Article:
Finance Minister Moshe Kahlon’s attempts to cool soaring home prices has caused huge gyrations in the markets, but the bottom line is that home purchases rose to a record 120,000 transactions, figures released by the treasury on Monday showed.
- Israel to Step Up Demolitions of Illegal Structures in Arab Sector
- The Price Israel Pays for Having a Powerful Army
Citing preliminary figures for 2015, the treasury said first-time buyers – or young couples as they are commonly called – stormed the housing market in the first half of the year after a hiatus in home buying the year before as buyers waited for a plan by the previous finance minister, Yair Lapid, to exempt many categories of home purchases from the value-added tax.
Kahlon created his own panic when he announced last spring he was raising taxes for property investors in a bid to deter them from crowding out other buyers. News of the impending tax hike caused investors to lock in purchases in June before the higher taxes went into effect, the treasury said.
When they did, investors dropped out of the market during the third quarter. Meanwhile, however, young couples opted to delay buying a home in anticipation of another Kahlon plan to lower housing prices – the Machir L’Mishtaken program.
As a result, home purchases dropped on average 24% year on year in the second half of 2015, the treasury said. However, the number began to shoot up in the final weeks of the year, with home purchases up 28% in November from a year ago to about 9,900 transactions.
The treasury said the end-of-the-year surge was driven by Kahlon’s nemeses, property investors, who accounted for about a fifth of all transactions for the month.
The housing figures are the latest in a string of disappointments for Kahlon, who vaulted to a strong Knesset position in last year’s elections and to the finance portfolio on the promise of reducing housing prices and the cost of living.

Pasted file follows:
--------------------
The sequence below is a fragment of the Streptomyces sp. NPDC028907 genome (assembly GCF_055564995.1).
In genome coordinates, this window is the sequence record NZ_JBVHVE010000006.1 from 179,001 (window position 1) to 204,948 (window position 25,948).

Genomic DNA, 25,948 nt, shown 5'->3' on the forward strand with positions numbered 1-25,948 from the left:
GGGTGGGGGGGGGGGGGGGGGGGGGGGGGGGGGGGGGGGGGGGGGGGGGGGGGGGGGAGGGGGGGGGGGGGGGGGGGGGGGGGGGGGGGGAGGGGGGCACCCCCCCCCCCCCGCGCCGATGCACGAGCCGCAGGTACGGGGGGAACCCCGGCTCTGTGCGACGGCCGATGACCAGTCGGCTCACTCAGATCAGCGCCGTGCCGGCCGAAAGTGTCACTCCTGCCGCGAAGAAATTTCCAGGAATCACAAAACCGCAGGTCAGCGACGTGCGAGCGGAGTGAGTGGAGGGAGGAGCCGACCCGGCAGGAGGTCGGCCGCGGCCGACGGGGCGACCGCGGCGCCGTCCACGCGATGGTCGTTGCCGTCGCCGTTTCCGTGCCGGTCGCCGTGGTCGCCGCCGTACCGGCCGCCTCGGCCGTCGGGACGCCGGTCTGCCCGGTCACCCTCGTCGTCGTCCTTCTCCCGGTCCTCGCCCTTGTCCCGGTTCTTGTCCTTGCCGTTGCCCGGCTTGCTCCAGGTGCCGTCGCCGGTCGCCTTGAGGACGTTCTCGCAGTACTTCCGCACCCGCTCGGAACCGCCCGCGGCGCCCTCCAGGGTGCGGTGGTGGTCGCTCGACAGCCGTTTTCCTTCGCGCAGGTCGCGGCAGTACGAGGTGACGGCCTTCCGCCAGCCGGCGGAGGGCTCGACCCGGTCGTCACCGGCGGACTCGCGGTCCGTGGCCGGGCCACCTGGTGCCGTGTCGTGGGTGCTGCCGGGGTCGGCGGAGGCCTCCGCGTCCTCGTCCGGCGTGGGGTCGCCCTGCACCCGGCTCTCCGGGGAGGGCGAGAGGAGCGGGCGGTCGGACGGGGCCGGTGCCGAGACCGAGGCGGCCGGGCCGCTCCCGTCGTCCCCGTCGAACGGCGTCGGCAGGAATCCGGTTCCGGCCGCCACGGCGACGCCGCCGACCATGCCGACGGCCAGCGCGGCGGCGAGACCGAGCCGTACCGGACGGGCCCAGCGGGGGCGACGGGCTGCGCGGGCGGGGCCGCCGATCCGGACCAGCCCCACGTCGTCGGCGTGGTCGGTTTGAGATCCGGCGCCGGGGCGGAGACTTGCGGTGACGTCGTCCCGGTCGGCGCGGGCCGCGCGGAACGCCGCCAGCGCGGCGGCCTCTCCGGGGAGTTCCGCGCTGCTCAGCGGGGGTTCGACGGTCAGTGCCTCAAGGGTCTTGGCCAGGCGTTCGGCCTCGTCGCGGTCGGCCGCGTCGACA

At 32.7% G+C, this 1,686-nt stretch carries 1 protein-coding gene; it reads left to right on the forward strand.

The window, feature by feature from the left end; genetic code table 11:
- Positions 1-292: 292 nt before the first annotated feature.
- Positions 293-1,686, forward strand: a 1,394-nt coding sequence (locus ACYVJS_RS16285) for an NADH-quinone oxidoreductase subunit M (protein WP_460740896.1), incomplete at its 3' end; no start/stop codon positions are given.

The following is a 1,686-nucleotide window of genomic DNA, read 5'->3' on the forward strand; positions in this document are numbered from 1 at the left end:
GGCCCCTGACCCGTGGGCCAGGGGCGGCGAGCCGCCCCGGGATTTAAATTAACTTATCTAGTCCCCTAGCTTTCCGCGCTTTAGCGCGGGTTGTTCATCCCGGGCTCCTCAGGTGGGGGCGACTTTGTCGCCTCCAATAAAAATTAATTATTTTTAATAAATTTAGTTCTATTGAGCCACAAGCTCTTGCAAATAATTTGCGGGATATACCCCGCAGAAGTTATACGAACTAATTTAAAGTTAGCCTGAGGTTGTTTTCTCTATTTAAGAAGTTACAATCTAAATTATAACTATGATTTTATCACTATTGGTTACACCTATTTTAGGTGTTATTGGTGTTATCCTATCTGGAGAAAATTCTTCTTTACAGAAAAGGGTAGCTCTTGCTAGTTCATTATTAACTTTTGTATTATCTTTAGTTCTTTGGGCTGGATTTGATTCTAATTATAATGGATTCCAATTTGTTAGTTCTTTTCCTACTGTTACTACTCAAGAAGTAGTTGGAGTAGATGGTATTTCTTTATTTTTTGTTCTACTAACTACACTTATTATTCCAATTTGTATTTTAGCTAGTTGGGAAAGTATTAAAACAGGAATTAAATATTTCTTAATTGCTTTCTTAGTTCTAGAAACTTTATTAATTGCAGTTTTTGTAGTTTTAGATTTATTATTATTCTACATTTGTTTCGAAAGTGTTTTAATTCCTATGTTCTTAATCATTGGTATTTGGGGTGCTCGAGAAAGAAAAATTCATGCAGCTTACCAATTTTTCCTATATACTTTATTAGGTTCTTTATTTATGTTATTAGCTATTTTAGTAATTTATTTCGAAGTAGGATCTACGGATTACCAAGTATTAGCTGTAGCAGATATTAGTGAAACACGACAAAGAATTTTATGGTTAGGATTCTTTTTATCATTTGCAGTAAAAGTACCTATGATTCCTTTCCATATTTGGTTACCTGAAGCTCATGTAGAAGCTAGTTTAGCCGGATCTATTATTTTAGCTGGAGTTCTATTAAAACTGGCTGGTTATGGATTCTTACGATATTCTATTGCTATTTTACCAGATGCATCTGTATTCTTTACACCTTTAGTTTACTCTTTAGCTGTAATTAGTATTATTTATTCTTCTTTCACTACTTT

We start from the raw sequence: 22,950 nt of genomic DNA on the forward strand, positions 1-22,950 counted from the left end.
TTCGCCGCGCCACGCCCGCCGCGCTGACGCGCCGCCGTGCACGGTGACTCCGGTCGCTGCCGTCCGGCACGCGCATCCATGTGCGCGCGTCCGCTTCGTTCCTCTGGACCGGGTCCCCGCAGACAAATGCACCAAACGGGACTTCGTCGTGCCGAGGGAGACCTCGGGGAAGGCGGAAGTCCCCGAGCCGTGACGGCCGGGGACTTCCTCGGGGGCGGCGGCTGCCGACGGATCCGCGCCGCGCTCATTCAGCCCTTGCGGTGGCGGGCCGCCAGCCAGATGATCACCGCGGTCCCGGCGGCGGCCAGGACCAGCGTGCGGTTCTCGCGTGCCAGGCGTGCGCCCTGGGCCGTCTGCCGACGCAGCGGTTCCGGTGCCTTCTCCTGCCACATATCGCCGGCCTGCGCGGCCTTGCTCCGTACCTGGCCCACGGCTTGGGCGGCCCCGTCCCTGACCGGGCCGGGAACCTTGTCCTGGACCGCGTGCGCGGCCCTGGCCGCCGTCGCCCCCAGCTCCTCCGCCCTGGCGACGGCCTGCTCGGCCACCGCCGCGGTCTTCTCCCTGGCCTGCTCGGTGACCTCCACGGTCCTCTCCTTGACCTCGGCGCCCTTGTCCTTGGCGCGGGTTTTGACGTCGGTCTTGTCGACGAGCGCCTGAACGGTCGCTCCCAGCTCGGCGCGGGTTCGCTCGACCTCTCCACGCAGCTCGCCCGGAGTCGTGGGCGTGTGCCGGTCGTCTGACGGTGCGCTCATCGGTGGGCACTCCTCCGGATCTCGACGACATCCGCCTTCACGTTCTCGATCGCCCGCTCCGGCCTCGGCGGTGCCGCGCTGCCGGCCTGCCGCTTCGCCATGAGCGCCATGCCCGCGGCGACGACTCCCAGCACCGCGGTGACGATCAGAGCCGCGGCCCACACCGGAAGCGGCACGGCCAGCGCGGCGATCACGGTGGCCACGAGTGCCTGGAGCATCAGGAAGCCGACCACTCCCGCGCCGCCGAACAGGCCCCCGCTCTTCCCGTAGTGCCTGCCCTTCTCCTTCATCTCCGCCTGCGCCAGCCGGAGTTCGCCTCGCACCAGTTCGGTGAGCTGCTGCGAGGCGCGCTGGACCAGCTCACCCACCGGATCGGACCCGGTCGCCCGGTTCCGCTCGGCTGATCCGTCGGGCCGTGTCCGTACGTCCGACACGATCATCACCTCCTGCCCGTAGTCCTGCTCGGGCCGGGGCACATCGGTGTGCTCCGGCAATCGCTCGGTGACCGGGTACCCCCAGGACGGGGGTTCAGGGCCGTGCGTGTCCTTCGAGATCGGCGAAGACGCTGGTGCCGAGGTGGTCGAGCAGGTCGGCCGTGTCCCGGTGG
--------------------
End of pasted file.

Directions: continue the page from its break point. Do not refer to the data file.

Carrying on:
In housing, Kahlon has launched several programs, but they have yet to have an impact. Although construction starts have grown, home prices in the 12 months through November increased 7.6%, according to the Central Bureau of Statistics.
“Investors are returning to the market because, among other things, they have no [investment] alternatives in the stock market,” said Arnon Friedman, CEO of property developer Ashdar.
He said figures from the treasury showing that purchases of second-hand homes shot up 38% in November from the month before, with the biggest rises in the Negev and Galilee peripheries, was evidence that people had lost faith in the government to solve the problem of rising home prices.
Purchase in the northern Sharon area, which incudes towns like Hadera and Harish, were up 60% in November from October. They were up 38% in the Galilee, including Haifa and up 11% in the great Tel Aviv area.
“People without homes, who had waited for the new government to help them and can’t afford to spend more than 1 million shekels [$250,000], simply gave up,” he said.
The treasury indicated that the presence of property investors in the market was greater than the official figure of 20%, which is based on people who already own a home buying a property. Officials said there were signs of what they called “camouflaged investors,” who rent their primary residence, and buy and sell homes speculatively, often at a rapid pace.
“It was clear investors would come back to the market. The purchase tax increase didn’t deter them from investing in this area, especially at a time when the stock market is volatile. Real estate is seen as stable and surer,” said Or Shavit, CEO of Engel Shavit Smart Real Estate Buying.
Rony Cohen, CEO of Eldar Real Estate Marketing, predicted that the coming months will likely see growing numbers of property investors in the market. He said young couples won’t drop out either.
“Home buyers are fed up with government promises. They understand that the odds of their winning the lottery in the Machir L’Mishtaken program are the same as getting a call from Ariela from Mifal Hapyis,” he said referring to the pitchwoman for the national lottery.